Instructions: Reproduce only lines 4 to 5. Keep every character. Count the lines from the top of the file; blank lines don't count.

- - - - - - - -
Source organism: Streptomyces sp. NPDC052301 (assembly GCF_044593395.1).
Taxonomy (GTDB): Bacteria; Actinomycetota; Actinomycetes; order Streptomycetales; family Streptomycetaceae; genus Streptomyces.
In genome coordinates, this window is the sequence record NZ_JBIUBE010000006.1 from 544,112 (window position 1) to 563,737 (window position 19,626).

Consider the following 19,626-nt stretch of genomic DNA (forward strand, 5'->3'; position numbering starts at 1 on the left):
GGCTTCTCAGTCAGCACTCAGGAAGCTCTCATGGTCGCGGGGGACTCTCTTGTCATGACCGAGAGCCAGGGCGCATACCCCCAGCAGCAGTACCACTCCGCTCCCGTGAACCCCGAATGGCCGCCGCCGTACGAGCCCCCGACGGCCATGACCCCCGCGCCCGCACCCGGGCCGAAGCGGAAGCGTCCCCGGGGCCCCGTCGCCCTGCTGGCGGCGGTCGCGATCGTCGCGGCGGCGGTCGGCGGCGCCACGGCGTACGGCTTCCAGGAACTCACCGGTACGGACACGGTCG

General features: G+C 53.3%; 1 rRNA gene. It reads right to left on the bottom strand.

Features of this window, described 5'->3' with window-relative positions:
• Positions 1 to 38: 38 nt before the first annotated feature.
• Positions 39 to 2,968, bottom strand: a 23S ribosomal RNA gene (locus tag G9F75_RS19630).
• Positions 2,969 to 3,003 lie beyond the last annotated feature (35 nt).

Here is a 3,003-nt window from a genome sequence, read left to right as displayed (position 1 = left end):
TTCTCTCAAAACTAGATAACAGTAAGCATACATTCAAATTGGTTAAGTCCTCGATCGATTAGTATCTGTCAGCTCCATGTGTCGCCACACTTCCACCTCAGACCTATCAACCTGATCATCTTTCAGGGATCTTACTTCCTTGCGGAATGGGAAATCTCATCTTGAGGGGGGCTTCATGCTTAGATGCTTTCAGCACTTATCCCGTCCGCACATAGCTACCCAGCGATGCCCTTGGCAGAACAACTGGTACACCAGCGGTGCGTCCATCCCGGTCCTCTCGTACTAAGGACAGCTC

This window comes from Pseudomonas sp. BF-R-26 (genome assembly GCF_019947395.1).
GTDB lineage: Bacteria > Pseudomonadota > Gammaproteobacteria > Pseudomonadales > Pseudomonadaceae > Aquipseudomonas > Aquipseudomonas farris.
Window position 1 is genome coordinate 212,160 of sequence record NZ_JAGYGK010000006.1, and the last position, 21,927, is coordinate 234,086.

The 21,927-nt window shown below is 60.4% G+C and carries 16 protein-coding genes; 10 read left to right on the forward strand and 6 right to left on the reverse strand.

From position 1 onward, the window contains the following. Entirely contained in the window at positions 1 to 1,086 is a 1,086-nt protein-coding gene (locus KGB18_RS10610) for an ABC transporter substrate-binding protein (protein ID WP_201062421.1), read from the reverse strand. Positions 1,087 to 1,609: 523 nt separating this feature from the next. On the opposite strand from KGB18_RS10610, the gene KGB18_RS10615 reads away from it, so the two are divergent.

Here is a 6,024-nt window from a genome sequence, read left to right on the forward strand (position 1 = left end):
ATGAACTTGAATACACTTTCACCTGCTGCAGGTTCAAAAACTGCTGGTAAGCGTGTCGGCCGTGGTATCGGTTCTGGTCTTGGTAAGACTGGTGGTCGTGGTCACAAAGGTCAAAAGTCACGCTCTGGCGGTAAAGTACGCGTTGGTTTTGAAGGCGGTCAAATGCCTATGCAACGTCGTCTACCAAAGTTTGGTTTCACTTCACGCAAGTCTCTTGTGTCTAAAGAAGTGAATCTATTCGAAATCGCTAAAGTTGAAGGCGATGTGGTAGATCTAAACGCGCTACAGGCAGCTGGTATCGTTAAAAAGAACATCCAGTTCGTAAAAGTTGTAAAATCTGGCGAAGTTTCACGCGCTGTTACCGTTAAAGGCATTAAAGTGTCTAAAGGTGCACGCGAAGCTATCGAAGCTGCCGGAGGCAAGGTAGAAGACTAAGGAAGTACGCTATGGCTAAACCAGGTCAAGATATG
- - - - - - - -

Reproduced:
Consider the following 19,626-nt stretch of genomic DNA (forward strand, 5'->3'; position numbering starts at 1 on the left):
GGCTTCTCAGTCAGCACTCAGGAAGCTCTCATGGTCGCGGGGGACTCTCTTGTCATGACCGAGAGCCAGGGCGCATACCCCCAGCAGCAGTACCACTCCGCTCCCGTGAACCCCGAATGGCCGCCGCCGTACGAGCCCCCGACGGCCATGACCCCCGCGCCCGCACCCGGGCCGAAGCGGAAGCGTCCCCGGGGCCCCGTCGCCCTGCTGGCGGCGGTCGCGATCGTCGCGGCGGCGGTCGGCGGCGCCACGGCGTACGGCTTCCAGGAACTCACCGGTACGGACACGGTCG